There aren’t a whole lot of challengers out there vying for the title of world’s quickest fourth-generation Lincoln Continental, but Texas native Mark Davis is perfectly content to carry that flag all on his own if necessary.
Davis, a machine shop owner and highly passionate hot rodder, holds to the keys to the 5,150-pound behemoth that rightfully owns said record, and there isn’t an ounce of shame in his game as he breaks necks with the certified sleeper.
“I’m the third owner — I bought the car a couple years ago for $4,000 from a real nice guy who had bought it in 1973. It was running at the time, had the original motor in it. I’ve always wanted one of these things — I think the Mark III is the best-looking Lincoln,” Davis says.
“I ran it around town for about three months and was wanting to build a big motor; back around 2000 I had a ’66 Galaxie with a 600-inch Ford in it that ran low 10’s, and I knew what I could do with this Lincoln because the cylinder heads are so much better now,” he continues.
Despite the fact that Davis and his son have “LS motors running out of their ears” at their shop and are widely known in the area for their penchant for Chevrolet engine builds, he considers himself primarily a Ford and Dodge guy at heart.
Horsepower for this hunk of iron comes compliments of a 612 cubic-inch (4.5-inch stroke, 4.650-inch bore), 460 big-block Ford, with an Eliminator Products siamese-bore iron block serving as the nucleus. Davis chose Callies ultra rods, Diamond pistons, Total Seal steel rings, a John Kaase solid roller cam, along with Kaase’s SR71 Blackbird cylinder heads, Harland Sharp rocker arms, Smith Brothers pushrods, and a Pro Systems 1300cfm single four-barrel carburetor. An Aeromotive A1000 fuel pump mounted inside a custom tank, along with filters, hose, fittings, an A2000 regulator, and the works deliver the fuel.
With the big-inch combination in the equally big luxury sedan, Davis has rolled to a 10.62-second best elapsed time at 130.86 mph, with a 1.69 60-foot and a 6.91 to the 1/8-mile.
To certify the sleeper appearance, Davis sourced a set of solid-center steel wheels and bolted on the classic, factory Mark III hubcaps. Davis notes of the granny hoops, “Those turbine hubcaps are heavy — you can’t hardly get them off without damaging them. I actually have to use wooden wedges that I cut out of 2x4s to get them off, because if you put a tire tool in there, the retention device is so strong you’ll ruin the hubcap.”
Davis runs Mickey Thompson 28×10.5W slicks on the rear, with M/T 28 x4.5-inch frontrunners on factory wheels that he cut apart and narrowed to 4.5-inches. He etched the raised lettering off the tires and used glue-on white-walls for that classic look to go with the turbine ‘caps.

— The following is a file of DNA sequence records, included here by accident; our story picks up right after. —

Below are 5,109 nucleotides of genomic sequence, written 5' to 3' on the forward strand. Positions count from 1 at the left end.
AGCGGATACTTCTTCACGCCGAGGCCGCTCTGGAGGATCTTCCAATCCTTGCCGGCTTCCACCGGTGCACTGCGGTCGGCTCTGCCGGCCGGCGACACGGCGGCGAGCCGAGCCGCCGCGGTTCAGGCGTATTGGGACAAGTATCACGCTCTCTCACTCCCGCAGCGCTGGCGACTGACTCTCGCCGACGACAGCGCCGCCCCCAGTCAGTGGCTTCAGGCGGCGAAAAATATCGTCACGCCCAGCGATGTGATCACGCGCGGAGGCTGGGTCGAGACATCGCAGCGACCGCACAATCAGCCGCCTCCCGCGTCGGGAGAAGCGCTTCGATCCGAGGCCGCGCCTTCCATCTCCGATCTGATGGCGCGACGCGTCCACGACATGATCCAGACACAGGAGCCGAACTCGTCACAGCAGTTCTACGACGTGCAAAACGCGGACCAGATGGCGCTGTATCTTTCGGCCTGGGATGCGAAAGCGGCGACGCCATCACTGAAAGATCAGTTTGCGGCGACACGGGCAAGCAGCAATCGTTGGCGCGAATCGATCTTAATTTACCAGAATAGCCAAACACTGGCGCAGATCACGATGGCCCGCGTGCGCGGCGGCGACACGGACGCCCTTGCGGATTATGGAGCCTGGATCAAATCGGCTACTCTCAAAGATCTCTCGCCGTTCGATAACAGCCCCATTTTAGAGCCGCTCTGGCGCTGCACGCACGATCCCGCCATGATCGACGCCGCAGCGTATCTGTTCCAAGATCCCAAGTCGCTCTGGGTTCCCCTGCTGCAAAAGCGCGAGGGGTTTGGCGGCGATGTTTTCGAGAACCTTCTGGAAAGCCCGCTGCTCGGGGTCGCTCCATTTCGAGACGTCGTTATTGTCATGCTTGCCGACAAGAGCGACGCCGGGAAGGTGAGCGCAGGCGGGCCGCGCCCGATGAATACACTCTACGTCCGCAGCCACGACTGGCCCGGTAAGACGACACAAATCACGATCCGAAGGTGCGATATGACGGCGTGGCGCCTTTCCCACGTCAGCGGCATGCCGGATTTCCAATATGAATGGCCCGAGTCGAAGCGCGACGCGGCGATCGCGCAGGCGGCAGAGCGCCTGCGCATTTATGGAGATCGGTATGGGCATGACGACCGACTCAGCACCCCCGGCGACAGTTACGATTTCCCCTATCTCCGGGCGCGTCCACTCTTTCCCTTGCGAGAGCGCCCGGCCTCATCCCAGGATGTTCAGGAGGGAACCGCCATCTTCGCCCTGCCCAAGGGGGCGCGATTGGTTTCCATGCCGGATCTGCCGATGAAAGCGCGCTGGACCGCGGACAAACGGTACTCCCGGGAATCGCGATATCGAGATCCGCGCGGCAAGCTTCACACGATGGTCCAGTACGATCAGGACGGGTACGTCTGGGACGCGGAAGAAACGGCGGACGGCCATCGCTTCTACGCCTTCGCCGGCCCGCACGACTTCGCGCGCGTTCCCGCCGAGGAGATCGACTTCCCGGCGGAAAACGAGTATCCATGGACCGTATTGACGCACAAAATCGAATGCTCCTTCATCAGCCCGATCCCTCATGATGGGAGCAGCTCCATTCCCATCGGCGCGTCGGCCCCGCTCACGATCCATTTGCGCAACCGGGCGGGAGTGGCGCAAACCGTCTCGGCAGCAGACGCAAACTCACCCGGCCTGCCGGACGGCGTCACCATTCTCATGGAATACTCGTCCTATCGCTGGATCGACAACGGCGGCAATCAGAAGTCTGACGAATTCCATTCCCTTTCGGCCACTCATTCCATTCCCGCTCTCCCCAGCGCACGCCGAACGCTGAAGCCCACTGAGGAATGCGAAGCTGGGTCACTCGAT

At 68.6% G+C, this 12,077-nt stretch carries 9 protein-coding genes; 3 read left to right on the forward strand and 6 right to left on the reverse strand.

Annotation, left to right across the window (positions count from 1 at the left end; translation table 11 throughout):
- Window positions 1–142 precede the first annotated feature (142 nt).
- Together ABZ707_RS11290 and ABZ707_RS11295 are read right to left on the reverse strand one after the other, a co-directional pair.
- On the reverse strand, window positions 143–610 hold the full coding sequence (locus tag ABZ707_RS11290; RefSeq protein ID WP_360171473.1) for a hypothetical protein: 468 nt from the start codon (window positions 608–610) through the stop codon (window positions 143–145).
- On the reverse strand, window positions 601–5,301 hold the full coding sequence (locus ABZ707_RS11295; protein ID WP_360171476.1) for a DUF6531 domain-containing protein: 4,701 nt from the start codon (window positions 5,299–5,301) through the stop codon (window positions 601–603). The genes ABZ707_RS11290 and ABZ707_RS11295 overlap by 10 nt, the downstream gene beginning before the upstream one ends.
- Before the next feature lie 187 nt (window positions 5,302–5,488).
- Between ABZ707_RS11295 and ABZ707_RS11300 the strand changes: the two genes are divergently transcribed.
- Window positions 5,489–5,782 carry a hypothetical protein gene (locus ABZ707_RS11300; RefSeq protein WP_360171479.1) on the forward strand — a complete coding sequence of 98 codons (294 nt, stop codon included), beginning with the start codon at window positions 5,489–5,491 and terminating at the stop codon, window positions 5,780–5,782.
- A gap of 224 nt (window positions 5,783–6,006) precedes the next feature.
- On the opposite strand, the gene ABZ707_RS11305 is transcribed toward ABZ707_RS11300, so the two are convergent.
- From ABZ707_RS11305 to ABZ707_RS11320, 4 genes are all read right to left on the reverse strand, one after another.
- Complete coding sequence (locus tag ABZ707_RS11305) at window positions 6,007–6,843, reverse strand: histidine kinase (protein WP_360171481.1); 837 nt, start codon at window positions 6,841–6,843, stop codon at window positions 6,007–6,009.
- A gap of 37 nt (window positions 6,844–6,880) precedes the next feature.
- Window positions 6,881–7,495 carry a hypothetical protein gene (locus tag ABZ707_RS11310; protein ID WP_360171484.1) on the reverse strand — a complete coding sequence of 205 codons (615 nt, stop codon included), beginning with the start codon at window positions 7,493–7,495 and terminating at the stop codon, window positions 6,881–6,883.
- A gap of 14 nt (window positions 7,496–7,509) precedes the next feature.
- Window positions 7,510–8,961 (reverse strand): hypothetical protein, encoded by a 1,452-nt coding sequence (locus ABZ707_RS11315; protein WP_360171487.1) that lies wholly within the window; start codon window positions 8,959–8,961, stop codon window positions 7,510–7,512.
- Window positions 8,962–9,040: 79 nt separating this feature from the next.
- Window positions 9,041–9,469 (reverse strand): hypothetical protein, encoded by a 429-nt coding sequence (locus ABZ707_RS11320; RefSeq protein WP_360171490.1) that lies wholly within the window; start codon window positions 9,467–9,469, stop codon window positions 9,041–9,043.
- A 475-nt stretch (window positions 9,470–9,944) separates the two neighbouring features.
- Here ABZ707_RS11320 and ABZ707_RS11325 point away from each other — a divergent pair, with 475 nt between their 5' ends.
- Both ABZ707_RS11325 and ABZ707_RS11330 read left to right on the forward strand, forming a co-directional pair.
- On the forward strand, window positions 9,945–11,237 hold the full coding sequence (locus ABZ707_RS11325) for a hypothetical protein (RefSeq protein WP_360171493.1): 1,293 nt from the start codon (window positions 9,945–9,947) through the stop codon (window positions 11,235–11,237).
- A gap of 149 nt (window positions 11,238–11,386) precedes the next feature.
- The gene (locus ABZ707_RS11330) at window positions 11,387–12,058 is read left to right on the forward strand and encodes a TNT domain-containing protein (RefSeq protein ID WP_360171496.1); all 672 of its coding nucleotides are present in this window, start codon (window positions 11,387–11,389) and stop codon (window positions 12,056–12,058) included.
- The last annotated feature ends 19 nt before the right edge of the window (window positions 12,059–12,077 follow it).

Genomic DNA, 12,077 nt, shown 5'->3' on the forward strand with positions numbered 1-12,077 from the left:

Opting not to run a spool on the street, Davis outfitted the car with a 35-spline Detroit Locker and Mark Williams axles, along with 4.11 big-pinion Pro gears inside a Strange big-bore iron case, all spun by a Denny’s driveshaft. A C6 transmission, to the surprise of many, delivers the power to the axles.
To get the ‘W’ tire on the car, Davis notched the box-frame, then fabricated bronze bushings to replace all of the factory rubber bushings. Strange double-adjustable shocks plant the power, and three-way adjustable aftermarket shocks up front give him added room to tinker to get the bulky ride up and going out of the hole.
🇺🇸🔥 This Lincoln just can’t be stopped. 10.6 at 130mphPosted by Houston Raceway on Friday, February 21, 2020
“It’s got old-school R12 refrigeration in the air-conditioner,” Davis begins as he pivots back to the car and its timeless features of a bygone era. “The only option that was available in ’69 that it doesn’t have is the factory-installed sunroof. That year was also the last before the government mandated a rearview mirror on the passenger door, and that’s a real hard item to find for that car, but I got one for it. Those things usually sell for almost $1,000, and a guy put one up for sale for $75 last year, so I got me one of those bad boys and I just have to put it on.”
“There’s a whole lot on that car that’s vacuum-operated — everything on it works,” he continues. “The headlights and doors, the trunk release, the door locks are all vacuum. The interesting thing about the ’69 is that it was the last year the windshield wipers were powered by the power steering pump, which is how mine are.”
Davis installed an original ’69 Mercury Cougar hood scoop, noting that “it looks like it’s made for the car, really.”
The Lincoln is, above all else, Davis’ around-town toy that just so happens to go in a straight line a whole lot quicker than anyone would suspect.
“I keep Texas circa-’69 antique plates on it, and I drive it up to town to get me a Chick-Fil-A sandwich or go over to the grocery store. I’ve got the A/C, the power windows all work, so it’s really nice. It’s got the original, optional black leather, and the dash doesn’t have so much as a crack in it.”
As if an afterthought as he beams over his pride and joy, Davis remembers the latest addition to the spec sheet.
“Oh yeah, I put nitrous on the car, too. We done that here in the last two weeks. I don’t usually show my times, but the next time I go out with the car, we’re going to turn the clocks on and it’s going to run in the high nines. The converter in there now is so tight the car leaves, pulls the wheels, and bogs because it’s too far below peak torque. So we’re going to squirt it with about 75-horsepower of nitrous to help it get out of the hole and not bog, and then ramp it in to about 150 or 175. If I spray it the whole way, it ought to go a 9.80. I’ve got all the right parts in it, so it’ll take it.”